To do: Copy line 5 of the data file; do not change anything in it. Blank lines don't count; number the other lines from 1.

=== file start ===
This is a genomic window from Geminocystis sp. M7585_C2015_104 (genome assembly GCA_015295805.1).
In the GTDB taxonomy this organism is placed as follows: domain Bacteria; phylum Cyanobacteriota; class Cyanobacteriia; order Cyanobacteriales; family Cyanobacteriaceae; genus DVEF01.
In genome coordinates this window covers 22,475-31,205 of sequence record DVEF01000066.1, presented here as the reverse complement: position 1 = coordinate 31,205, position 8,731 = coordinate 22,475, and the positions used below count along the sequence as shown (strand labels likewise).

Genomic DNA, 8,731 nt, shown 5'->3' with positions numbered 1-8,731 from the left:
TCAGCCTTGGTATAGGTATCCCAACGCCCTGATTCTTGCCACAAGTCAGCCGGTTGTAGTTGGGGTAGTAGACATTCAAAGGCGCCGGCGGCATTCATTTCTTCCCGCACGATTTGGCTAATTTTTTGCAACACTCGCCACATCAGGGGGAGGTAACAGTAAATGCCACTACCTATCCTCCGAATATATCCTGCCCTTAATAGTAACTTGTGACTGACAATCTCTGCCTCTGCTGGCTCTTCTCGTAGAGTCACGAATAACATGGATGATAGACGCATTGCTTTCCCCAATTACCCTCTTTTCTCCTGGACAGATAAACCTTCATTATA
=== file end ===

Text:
TCAGCCTTGGTATAGGTATCCCAACGCCCTGATTCTTGCCACAAGTCAGCCGGTTGTAGTTGGGGTAGTAGACATTCAAAGGCGCCGGCGGCATTCATTTCTTCCCGCACGATTTGGCTAATTTTTTGCAACACTCGCCACATCAGGGGGAGGTAACAGTAAATGCCACTACCTATCCTCCGAATATATCCTGCCCTTAATAGTAACTTGTGACTGACAATCTCTGCCTCTGCTGGCTCTTCTCGTAGAGTCACGAATAACATGGATGATAGACGCATTGCTTTCCCCAATTACCCTCTTTTCTCCTGGACAGATAAACCTTCATTATA